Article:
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Bureaucratising co-production: Institutional adaptation of irrigation associations in Taiwan

Wai-Fung Lam
The University of Hong Kong, Hong Kong; dwflam@hkucc.hku.hk

Ching-Ping Tang
National Chengchi University, Taiwan; cptang@nccu.edu.tw

Shih-Ko Tang
National Chengchi University, Taiwan; 109259006@nccu.edu.tw

ABSTRACT: In 2020, Taiwan’s 17 irrigation associations were bureaucratised to become management offices of the Irrigation Agency under the government’s Council of Agriculture. This change marked the end of the parastatal mode of irrigation management that has in past decades played an important role in fostering Taiwan’s agricultural and economic development. As these parastatals have always been hailed by the international water research community as exemplars of co-production and state-community synergy, the change is baffling. While irrigation management in many places around the world has been moving towards a higher degree of decentralisation and self-governance, Taiwan seems to be moving in the opposite direction. How can we make sense of this change? What are the driving forces behind it? Does the bureaucratisation of the irrigation associations signify a failure of the co-production model? By tracing the evolution of irrigation institutions in Taiwan, this study examines the dynamic of institutional change as a response to the island’s changing political economy. The study shows that changes in the macropolitical-economic context prompted the Taiwanese government to reconsider two imperatives that underlie the institutional design of irrigation associations: robustness trade-offs and the modus operandi of co-production. The bureaucratisation of irrigation associations was an institutional manifestation of the adjustment of the two imperatives in adapting to the changing political economy.

KEYWORDS: Irrigation associations, robustness trade-offs, co-production, institutional change, Taiwan



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Digital innovations and water services in cities of the global South: A systematic literature review

Godfred Amankwaa
Global Development Institute, University of Manchester, UK; godfred.amankwaa@manchester.ac.uk

Richard Heeks
Global Development Institute, University of Manchester, UK; richard.heeks@manchester.ac.uk

Alison L Browne
Department of Geography, University of Manchester, UK; alison.browne@manchester.ac.uk

ABSTRACT: Increasing implementation of digital water innovations in cities of the Global South has been accompanied by a growth in research on this topic. This paper presents a first systematic literature review of this domain, analysing a total of 43 papers using a range of thematic categorisations. Overall profiling finds literature to be recent, limited in its engagement with theorisation or methodology, and with some disciplinary, geographic and method gaps. Research has been conservative with regards to the technologies covered, with a provider-centric, rather than a user- or government-centric leaning. Impact findings are skewed towards benefits more than disbenefits, and towards impacts on providers and users rather than towards the broader socio-environmental impacts. The paper ends by laying out a future research agenda that particularly emphasises the value of more contextualised sociotechnical and sociopolitical research.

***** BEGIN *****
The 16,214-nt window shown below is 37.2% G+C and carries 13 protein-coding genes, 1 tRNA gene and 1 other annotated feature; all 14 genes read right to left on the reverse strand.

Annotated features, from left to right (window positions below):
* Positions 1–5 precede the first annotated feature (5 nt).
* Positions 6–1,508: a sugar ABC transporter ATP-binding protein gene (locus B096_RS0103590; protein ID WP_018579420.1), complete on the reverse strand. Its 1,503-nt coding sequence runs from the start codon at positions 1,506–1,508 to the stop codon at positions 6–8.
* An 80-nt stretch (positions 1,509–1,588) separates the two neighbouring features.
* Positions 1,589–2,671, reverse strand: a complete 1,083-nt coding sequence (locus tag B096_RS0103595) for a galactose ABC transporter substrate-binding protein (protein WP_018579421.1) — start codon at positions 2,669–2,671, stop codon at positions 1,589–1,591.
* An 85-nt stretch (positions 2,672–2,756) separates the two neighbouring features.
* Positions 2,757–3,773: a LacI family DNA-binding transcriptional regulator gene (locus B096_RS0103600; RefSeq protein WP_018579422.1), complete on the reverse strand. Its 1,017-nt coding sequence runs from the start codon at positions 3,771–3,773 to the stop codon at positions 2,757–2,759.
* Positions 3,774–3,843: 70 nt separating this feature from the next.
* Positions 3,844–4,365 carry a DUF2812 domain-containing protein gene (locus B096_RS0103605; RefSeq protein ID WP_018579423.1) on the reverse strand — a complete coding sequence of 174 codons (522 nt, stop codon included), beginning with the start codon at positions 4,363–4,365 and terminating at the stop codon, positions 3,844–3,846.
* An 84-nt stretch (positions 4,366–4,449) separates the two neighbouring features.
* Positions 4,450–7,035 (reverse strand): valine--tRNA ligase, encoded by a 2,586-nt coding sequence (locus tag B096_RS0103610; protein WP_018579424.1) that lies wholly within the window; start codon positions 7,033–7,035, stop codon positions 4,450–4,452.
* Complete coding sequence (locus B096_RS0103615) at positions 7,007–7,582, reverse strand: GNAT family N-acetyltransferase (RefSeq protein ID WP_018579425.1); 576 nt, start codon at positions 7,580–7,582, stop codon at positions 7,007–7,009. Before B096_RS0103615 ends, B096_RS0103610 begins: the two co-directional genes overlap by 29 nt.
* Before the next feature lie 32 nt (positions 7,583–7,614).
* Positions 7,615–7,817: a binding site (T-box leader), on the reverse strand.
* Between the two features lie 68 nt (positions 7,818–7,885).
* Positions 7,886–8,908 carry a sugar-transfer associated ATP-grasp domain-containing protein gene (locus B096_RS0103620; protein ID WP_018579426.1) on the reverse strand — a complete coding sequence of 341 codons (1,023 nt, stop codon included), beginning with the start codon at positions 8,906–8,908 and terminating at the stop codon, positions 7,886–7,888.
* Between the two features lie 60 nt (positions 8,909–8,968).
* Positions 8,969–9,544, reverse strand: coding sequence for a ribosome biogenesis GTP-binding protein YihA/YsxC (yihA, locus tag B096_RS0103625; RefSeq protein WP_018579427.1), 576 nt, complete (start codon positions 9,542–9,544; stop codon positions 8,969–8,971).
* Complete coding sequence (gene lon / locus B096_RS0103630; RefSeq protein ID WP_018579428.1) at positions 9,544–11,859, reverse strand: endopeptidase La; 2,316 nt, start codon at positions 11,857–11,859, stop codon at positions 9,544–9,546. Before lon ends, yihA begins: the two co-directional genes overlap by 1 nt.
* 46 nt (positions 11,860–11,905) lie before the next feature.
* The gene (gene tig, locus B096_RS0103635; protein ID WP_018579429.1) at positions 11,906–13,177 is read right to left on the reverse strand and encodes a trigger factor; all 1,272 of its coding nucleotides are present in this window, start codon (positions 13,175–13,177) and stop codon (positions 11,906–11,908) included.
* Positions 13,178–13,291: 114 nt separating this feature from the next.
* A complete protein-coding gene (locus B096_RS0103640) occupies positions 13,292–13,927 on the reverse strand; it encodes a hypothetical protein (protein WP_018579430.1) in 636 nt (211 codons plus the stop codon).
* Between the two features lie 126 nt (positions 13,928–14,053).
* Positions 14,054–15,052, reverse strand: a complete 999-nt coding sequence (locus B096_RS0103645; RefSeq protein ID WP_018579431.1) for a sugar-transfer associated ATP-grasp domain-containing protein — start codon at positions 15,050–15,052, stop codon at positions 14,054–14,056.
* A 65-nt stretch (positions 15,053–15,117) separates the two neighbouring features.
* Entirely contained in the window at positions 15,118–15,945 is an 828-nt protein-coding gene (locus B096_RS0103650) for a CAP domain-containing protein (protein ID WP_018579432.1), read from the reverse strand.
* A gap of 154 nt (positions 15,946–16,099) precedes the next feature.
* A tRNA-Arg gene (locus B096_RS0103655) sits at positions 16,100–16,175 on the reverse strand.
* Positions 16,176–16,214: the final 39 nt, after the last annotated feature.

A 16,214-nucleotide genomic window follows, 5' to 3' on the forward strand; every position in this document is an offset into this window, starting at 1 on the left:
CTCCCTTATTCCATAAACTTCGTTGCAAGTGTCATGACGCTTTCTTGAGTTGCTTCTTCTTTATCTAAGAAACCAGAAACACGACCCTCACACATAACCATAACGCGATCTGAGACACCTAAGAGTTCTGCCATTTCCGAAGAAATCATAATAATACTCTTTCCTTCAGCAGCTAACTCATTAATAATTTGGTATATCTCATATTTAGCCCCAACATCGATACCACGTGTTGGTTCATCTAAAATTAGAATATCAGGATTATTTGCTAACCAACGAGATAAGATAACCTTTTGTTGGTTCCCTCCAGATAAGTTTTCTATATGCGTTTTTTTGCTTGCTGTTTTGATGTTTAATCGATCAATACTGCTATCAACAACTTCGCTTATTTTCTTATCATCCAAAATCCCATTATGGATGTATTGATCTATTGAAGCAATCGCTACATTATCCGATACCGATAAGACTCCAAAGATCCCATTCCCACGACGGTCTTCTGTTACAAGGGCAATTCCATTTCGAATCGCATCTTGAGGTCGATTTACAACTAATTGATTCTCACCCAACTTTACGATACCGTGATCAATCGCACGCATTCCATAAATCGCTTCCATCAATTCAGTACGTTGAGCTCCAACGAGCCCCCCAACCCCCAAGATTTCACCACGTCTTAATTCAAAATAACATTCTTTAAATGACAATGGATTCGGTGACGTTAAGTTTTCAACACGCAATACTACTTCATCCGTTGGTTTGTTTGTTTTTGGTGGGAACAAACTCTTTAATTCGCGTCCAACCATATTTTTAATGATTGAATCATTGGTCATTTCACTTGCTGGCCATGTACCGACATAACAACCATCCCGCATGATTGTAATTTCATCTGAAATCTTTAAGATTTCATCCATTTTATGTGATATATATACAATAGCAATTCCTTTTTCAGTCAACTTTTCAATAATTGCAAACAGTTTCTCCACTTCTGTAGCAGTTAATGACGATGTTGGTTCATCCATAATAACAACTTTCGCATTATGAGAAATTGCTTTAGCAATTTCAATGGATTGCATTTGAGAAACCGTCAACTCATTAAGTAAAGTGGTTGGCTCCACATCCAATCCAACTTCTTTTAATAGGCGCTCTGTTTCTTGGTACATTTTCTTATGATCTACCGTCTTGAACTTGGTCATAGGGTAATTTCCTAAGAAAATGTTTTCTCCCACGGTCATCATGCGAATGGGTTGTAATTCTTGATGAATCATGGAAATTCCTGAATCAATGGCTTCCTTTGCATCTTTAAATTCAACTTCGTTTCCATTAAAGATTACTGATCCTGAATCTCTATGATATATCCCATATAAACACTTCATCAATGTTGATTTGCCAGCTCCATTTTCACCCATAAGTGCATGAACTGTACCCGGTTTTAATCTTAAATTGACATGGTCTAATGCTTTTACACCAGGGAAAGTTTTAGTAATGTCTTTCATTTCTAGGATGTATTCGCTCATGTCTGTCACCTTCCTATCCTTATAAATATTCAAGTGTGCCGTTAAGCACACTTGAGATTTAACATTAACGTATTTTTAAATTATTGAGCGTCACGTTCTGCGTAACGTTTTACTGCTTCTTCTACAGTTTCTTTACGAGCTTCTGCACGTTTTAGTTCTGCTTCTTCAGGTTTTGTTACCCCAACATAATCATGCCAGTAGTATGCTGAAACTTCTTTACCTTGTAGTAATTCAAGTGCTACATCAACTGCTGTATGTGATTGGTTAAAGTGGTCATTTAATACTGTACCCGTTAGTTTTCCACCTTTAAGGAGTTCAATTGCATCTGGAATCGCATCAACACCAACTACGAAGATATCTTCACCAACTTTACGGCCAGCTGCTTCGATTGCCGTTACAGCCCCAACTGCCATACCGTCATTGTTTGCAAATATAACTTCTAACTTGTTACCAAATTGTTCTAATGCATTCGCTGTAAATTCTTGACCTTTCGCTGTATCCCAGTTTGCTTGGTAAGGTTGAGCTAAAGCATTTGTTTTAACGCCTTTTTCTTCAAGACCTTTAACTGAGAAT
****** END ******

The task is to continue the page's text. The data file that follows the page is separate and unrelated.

KEYWORDS: Digital technologies, digital water innovations, urban water, Global South, systematic literature review

 

 

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Source-to-sea river journeys and their politics of scale and knowledge production: Examining Colorado River expeditions from the United States through Mexico

Adrianne C. Kroepsch
Division of Humanities, Arts, and Social Sciences, Colorado School of Mines, Golden, CO, US; akroepsch@mines.edu

Caleb Ring
Colorado School of Mines, Golden, CO, US; calebmring@gmail.com

Joanna Clark
Colorado School of Mines, Golden, CO, US; jojoc3563@gmail.com

ABSTRACT: In this article we examine an increasingly popular form of water activism – the source-to-sea river journey and its associated narrative – in order to understand its proliferation and implications for water discourse. We focus on source-to-sea journeys on the Colorado River because of the robust dataset that this river provides. On the Colorado, we find that, in addition to producing a compelling adventure tale, the source-to-sea journey has evolved to become an unofficial methodology for assessing the cumulative environmental impacts of human development on the river. This bootstrapped methodology challenges the epistemological status quo in the Colorado River Basin by establishing an alternative way of knowing the river and a new type of river expert. It does this by repositioning the observational scale at which the river is known: downscaling the resolution of environmental knowledge production to the scale of the individual body, while also upscaling it in extent to the scale of the full river basin. We discuss the implications of these journeys and narratives for water discourse, with an emphasis on what they render visible and what they leave invisible.